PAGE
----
It’s no secret that technology can cause distractions at work. The temptation to respond to texts or peruse Facebook for a brain break is ever present. In fact, one Udemy survey found that 78 percent of millennial respondents admitted to using technology for personal activities during work. Employers are taking notice, and many are beginning to use technology to track these distractions. There have been reports of big companies doing everything from scouring browser history to using video surveillance to punish gum chewing and even using GPS tracking even once employees leave the office. One study by AMA found that 80% of the 1,627 major corporations covered monitor an employee’s actions on email, phone or the internet. While tracking an employee’s every move can be a tempting way to increase productivity, new evidence shows that decreasing employee privacy in the workplace may just do the opposite.
From a management perspective, in a perfect world, tracking employees would allow you to see who was given too much work, who has nothing to do, and who is surfing Pinterest all day. But you have to remember that these are people, not robots, and having their every move tracked means something. Imagine learning that your boss’s boss was checking your browser history at the end of the day to see how many times you strayed from your work, or that their boss was watching the cameras to see who jumped up and left at exactly 6 o’clock. It doesn’t exactly convey the image of a company that trusts its employees. Mitigating privacy in the workplace can be a slippery slope, one that’s discouraging and condescending, reminiscent of the proctors that sat there and watched you during the SAT. It tells employees ‘we don’t trust you, we’re watching you, and we’ll know when you mess up.” Workplace distraction statistics tell us that 43 percent of people turn off their phone during work to cut down on distraction. These are adults we’re talking about, who are capable of policing themselves. When you start doing it for them, it sends the wrong message.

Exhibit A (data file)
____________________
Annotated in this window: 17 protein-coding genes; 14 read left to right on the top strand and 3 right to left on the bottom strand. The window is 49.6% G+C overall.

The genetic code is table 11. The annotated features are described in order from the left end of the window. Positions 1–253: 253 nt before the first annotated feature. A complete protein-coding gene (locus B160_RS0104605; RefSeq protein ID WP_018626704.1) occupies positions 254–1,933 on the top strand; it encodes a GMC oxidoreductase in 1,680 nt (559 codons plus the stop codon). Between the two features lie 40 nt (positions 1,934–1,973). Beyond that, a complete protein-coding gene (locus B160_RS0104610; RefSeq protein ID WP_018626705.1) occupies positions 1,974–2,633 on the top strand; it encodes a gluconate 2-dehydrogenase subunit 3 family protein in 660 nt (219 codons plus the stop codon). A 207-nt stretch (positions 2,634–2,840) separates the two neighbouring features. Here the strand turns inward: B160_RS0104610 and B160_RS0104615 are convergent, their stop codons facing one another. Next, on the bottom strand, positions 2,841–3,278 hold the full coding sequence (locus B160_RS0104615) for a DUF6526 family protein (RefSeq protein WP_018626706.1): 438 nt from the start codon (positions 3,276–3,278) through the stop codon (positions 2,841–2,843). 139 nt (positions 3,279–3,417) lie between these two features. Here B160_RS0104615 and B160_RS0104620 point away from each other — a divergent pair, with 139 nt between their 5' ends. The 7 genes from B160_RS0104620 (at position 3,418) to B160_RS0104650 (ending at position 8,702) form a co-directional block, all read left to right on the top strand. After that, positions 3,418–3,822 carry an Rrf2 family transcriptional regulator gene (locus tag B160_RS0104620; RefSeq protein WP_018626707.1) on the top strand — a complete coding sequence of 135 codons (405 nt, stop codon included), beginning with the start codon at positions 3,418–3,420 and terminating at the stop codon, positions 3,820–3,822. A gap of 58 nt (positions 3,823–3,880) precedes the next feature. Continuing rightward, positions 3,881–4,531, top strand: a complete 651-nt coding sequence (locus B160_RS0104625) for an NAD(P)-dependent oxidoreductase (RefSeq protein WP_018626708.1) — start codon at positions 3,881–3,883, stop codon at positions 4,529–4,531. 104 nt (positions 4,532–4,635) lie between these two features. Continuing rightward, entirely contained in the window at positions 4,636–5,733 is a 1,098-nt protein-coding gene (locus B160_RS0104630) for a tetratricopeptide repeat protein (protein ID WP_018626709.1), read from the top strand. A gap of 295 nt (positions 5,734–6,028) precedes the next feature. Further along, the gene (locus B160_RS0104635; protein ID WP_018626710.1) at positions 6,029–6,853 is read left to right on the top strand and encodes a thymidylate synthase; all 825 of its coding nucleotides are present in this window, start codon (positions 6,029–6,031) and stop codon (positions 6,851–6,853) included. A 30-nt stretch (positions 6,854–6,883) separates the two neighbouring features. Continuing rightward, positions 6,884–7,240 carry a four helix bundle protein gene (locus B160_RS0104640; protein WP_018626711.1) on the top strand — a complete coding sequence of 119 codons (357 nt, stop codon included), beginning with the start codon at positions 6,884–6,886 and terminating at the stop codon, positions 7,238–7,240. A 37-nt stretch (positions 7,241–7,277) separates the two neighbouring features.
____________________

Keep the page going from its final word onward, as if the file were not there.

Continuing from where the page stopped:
One sociologist told the Atlantic that when employees are surveilled, it creates a cycle in which they try to evade surveillance and then companies become compelled to increase surveillance. One could reasonably assume that working in an environment that feels more like a prison would kill morale, and low morale means low productivity. Think about it: doing a great job, impressing a boss, getting a promotion, or performing how you’re supposed to because the guys behind the cameras are watching?
Besides killing intrinsic motivation, employee tracking can cause stress. Feeling like you’re being watched, like you’re just another number to be analyzed and tool whose productivity should be maximized can inspire employees to start looking elsewhere for work. And if you thought social media breaks were causing you money, just wait until your turnover rates increase. Hiring and training employees come at an enormous cost, so it may be worth it to let employees roam free if it means they’ll stay.